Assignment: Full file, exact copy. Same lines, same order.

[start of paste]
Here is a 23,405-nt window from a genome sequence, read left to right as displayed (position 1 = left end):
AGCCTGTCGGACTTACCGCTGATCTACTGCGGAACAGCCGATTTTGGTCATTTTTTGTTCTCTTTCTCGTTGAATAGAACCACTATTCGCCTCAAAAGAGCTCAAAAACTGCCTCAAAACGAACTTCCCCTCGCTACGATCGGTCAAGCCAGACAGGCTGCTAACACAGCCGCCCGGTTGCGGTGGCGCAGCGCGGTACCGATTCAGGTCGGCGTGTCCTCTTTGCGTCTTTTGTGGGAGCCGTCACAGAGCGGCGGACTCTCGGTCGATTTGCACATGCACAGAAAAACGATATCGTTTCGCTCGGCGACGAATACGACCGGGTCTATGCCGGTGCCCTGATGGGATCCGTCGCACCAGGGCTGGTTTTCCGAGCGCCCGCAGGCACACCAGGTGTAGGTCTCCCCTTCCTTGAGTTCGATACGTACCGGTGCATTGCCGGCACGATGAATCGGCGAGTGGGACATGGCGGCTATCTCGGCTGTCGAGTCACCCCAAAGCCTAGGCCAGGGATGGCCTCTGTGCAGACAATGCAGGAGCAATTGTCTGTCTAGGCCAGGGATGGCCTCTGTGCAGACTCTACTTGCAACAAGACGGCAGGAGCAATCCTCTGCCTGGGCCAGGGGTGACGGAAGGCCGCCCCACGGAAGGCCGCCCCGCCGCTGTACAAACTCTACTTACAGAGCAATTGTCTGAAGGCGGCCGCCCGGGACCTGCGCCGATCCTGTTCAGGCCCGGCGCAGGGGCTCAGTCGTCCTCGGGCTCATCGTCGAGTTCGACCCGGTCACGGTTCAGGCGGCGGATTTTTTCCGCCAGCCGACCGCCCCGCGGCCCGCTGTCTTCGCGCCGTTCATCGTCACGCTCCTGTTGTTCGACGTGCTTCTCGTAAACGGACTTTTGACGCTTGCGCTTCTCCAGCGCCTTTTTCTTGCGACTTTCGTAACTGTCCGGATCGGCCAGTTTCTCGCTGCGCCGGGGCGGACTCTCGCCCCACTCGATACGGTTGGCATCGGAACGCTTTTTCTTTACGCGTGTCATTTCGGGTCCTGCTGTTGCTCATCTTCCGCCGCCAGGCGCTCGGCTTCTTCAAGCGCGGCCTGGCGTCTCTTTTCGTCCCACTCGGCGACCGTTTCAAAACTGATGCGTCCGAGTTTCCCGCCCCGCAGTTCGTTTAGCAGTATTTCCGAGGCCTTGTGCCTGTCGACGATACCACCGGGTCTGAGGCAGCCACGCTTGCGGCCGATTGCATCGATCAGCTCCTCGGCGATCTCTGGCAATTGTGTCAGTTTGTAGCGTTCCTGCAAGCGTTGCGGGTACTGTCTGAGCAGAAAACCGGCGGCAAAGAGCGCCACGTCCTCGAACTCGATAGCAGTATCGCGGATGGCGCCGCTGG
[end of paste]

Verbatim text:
Here is a 23,405-nt window from a genome sequence, read left to right as displayed (position 1 = left end):
AGCCTGTCGGACTTACCGCTGATCTACTGCGGAACAGCCGATTTTGGTCATTTTTTGTTCTCTTTCTCGTTGAATAGAACCACTATTCGCCTCAAAAGAGCTCAAAAACTGCCTCAAAACGAACTTCCCCTCGCTACGATCGGTCAAGCCAGACAGGCTGCTAACACAGCCGCCCGGTTGCGGTGGCGCAGCGCGGTACCGATTCAGGTCGGCGTGTCCTCTTTGCGTCTTTTGTGGGAGCCGTCACAGAGCGGCGGACTCTCGGTCGATTTGCACATGCACAGAAAAACGATATCGTTTCGCTCGGCGACGAATACGACCGGGTCTATGCCGGTGCCCTGATGGGATCCGTCGCACCAGGGCTGGTTTTCCGAGCGCCCGCAGGCACACCAGGTGTAGGTCTCCCCTTCCTTGAGTTCGATACGTACCGGTGCATTGCCGGCACGATGAATCGGCGAGTGGGACATGGCGGCTATCTCGGCTGTCGAGTCACCCCAAAGCCTAGGCCAGGGATGGCCTCTGTGCAGACAATGCAGGAGCAATTGTCTGTCTAGGCCAGGGATGGCCTCTGTGCAGACTCTACTTGCAACAAGACGGCAGGAGCAATCCTCTGCCTGGGCCAGGGGTGACGGAAGGCCGCCCCACGGAAGGCCGCCCCGCCGCTGTACAAACTCTACTTACAGAGCAATTGTCTGAAGGCGGCCGCCCGGGACCTGCGCCGATCCTGTTCAGGCCCGGCGCAGGGGCTCAGTCGTCCTCGGGCTCATCGTCGAGTTCGACCCGGTCACGGTTCAGGCGGCGGATTTTTTCCGCCAGCCGACCGCCCCGCGGCCCGCTGTCTTCGCGCCGTTCATCGTCACGCTCCTGTTGTTCGACGTGCTTCTCGTAAACGGACTTTTGACGCTTGCGCTTCTCCAGCGCCTTTTTCTTGCGACTTTCGTAACTGTCCGGATCGGCCAGTTTCTCGCTGCGCCGGGGCGGACTCTCGCCCCACTCGATACGGTTGGCATCGGAACGCTTTTTCTTTACGCGTGTCATTTCGGGTCCTGCTGTTGCTCATCTTCCGCCGCCAGGCGCTCGGCTTCTTCAAGCGCGGCCTGGCGTCTCTTTTCGTCCCACTCGGCGACCGTTTCAAAACTGATGCGTCCGAGTTTCCCGCCCCGCAGTTCGTTTAGCAGTATTTCCGAGGCCTTGTGCCTGTCGACGATACCACCGGGTCTGAGGCAGCCACGCTTGCGGCCGATTGCATCGATCAGCTCCTCGGCGATCTCTGGCAATTGTGTCAGTTTGTAGCGTTCCTGCAAGCGTTGCGGGTACTGTCTGAGCAGAAAACCGGCGGCAAAGAGCGCCACGTCCTCGAACTCGATAGCAGTATCGCGGATGGCGCCGCTGG